Easy Model EM36930 Royal Navy Westland Super Lynx Helicopter - No. 410, 'Blue Rhino' (1:72 Scale)
"Obsolete weapons do not deter."
- British Prime Minister Margaret Thatcher
The Westland Lynx is a helicopter designed by Westland and built at Westland's factory in Yeovil, first flying on March 21st, 1971 as the Westland WG.13. Originally intended as a utility craft for both civil and naval usage, military interest led to the development of both battlefield and naval variants, which went into operational usage in 1977 and were later adopted by the armed forces of over a dozen nations. The helicopter is now produced and marketed by AgustaWestland.
As part of the Anglo-French helicopter agreement signed in February 1967 the French company Aerospatiale were given a workshare in the manufacturing program.
When piloted by Roy Moxam in 1972, it broke the world record over 15 and 25 km by flying at 321.74 km/h. It also set a new 100 km closed circuit record shortly afterwards, flying at 318.504 km/h. In 1986, a specially modified Westland Lynx piloted by John Egginton set an absolute speed record for helicopters over a 15 and 25 km course by reaching 400.87 km/h (249.09 mph). The Lynx is one of the most agile helicopters in the world, capable of performing loops and rolls.
The British Army ordered 100 Lynx AH (Army Helicopter) Mk.1 for various roles, including tactical transport, armed escort, anti-tank warfare (with eight TOW missiles), reconnaissance and evacuation. The Army has fitted a Marconi Elliot AFCS system onto the Lynx for automatic stabilisation on three axis. Sold Out!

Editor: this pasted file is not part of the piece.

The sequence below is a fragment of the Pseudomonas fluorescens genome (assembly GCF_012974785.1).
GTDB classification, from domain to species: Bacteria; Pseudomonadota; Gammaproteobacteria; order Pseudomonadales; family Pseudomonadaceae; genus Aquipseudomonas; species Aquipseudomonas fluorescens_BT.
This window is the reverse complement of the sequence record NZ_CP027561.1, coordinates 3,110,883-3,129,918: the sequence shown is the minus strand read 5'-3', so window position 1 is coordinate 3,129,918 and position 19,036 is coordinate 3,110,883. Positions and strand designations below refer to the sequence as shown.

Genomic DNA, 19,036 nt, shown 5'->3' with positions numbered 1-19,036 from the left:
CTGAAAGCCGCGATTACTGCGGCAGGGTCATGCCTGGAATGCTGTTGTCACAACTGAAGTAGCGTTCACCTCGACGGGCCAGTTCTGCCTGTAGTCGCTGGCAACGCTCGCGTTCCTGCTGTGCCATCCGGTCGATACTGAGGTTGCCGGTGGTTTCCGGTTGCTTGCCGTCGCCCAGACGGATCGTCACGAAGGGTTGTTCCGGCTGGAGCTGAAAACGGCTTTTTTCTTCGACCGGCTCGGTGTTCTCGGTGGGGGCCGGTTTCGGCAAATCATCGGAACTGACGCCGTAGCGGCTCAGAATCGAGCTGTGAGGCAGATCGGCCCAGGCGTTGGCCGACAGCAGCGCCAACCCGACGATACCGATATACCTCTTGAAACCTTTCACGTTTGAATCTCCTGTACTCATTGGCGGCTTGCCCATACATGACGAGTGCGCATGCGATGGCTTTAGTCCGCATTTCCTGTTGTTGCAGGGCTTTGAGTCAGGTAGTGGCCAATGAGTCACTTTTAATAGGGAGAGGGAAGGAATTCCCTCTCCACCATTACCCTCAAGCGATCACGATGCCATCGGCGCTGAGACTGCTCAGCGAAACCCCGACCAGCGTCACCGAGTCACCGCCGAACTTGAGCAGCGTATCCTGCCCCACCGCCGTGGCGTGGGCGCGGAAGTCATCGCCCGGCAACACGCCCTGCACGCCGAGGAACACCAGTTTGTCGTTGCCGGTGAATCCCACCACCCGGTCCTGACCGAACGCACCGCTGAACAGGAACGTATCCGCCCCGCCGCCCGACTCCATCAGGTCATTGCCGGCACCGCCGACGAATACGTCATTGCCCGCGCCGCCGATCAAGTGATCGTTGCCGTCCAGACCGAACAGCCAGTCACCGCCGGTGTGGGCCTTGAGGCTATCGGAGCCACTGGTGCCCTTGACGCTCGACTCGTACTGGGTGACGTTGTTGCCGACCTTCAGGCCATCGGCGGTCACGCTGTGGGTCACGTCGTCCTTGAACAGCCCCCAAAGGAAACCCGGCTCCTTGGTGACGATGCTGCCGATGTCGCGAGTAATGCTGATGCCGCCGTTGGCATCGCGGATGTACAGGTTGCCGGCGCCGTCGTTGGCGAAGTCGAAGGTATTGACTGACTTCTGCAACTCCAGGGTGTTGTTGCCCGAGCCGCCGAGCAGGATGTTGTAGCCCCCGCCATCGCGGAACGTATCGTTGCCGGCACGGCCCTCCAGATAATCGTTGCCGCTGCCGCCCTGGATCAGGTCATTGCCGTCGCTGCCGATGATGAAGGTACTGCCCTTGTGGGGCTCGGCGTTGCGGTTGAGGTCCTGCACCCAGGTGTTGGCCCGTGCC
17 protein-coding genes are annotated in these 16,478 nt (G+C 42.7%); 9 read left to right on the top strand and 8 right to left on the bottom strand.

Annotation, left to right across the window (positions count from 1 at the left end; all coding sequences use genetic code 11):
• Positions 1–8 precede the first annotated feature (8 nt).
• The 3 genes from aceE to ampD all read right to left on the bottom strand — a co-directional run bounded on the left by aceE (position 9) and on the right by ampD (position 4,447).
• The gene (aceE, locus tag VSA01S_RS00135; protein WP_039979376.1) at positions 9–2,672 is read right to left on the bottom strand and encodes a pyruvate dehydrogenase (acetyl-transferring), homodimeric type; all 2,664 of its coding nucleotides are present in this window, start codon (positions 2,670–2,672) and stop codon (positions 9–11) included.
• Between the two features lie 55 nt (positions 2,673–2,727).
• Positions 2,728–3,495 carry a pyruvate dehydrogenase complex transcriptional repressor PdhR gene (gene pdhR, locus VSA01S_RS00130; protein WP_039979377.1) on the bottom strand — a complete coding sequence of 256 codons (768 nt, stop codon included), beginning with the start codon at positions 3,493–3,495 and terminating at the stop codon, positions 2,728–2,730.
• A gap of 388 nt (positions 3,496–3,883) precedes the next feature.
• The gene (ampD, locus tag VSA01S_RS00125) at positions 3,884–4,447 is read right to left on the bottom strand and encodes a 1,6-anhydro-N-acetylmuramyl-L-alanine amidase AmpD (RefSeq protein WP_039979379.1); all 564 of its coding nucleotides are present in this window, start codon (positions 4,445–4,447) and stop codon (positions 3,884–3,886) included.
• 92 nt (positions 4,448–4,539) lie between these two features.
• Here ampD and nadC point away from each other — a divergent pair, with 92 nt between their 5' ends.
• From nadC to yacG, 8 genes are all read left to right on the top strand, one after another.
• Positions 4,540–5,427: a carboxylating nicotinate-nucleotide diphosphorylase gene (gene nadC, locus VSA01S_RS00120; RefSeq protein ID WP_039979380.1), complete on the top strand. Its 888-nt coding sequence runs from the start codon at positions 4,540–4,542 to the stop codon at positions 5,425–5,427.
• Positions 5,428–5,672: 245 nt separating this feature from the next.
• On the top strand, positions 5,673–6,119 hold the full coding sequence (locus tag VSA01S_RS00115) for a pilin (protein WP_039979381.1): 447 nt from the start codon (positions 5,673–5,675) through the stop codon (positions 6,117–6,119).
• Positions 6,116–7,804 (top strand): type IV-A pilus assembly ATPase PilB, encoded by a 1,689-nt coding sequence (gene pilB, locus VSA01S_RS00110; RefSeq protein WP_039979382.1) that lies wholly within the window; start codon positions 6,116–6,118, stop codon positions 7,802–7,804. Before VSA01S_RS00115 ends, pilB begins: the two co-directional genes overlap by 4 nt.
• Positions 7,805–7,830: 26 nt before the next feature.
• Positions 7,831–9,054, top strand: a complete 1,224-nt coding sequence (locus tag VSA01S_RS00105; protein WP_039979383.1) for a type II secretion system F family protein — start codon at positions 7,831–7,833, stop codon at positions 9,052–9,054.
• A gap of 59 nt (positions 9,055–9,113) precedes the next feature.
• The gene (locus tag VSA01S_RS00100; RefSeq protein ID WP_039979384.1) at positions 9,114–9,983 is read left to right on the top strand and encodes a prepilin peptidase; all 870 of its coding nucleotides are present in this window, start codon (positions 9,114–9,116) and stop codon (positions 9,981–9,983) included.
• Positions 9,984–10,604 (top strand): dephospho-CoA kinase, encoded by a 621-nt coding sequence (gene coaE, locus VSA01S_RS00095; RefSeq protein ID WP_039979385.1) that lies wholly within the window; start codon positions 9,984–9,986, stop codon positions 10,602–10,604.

Release Date: December 2010
Historical Account: "Further Enhancements" - A development of the Lynx AH.7 with the wheeled undercarriage of the Lynx-3 was marketed by Westland as the Battlefield Lynx in the late 1980s. The prototype first flew in November 1989 and deliveries began in 1991. This variant entered British Army service as the Lynx AH.9. In the early 1990s, Westland incorporated some of the technology from the Naval Lynx-3 design into a less-radical Super Lynx. This featured BERP rotor blades, the Westland 30-derived tail rotor, Gem 42 engines, a new under-nose 360-degree radar installation and an optional nose-mounted electro-optical sensor turret. Royal Navy Lynx HAS.3s upgraded to Super Lynx standard were known in service as the Lynx HMA.8, and several export customers ordered new-build or upgraded Super Lynxes. Later, Westland offered the Super Lynx 200 with LHTEC CTS800 engines and the Super Lynx 300, which also had a new cockpit and avionics derived from the AgustaWestland EH101. Both of these models have achieved several export sales.